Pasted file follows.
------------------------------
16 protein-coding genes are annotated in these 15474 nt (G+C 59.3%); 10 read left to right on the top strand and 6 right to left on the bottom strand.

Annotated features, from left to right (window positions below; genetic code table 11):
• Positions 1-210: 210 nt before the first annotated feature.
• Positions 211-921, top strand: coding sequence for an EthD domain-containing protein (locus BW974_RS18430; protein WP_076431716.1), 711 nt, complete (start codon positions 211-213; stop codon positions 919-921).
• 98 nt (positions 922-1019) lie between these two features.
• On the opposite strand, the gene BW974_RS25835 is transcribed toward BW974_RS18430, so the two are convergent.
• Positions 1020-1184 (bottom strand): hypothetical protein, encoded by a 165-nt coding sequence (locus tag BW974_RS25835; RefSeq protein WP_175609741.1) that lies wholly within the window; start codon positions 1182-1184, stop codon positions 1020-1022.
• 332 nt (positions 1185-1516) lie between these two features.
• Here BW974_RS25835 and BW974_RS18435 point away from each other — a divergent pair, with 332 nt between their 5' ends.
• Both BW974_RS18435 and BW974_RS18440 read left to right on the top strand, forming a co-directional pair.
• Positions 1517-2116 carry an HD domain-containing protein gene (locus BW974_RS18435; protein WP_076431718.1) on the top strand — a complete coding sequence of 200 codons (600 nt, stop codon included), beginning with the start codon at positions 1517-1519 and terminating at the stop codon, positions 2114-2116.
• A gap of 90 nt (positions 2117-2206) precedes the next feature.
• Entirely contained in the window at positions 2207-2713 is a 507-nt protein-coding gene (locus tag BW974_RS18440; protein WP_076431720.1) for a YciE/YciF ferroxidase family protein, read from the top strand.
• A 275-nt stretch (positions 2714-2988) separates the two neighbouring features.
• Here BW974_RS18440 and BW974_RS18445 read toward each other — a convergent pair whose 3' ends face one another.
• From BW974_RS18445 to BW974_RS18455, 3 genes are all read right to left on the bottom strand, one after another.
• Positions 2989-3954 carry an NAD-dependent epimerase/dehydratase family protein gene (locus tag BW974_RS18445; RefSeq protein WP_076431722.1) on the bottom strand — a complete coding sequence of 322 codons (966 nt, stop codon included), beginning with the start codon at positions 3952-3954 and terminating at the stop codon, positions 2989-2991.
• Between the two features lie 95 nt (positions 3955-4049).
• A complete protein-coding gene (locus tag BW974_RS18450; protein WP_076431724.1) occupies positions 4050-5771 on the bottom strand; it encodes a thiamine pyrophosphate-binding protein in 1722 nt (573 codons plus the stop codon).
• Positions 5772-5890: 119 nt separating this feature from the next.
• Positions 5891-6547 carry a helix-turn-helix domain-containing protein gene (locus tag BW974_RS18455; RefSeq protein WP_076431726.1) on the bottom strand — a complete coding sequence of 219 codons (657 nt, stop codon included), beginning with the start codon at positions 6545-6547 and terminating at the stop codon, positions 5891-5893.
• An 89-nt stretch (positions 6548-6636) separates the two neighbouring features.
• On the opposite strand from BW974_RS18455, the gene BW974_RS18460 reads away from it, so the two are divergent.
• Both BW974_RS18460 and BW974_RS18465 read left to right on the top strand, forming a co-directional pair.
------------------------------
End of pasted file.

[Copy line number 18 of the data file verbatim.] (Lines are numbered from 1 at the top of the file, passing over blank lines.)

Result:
• Between the two features lie 95 nt (positions 3955-4049).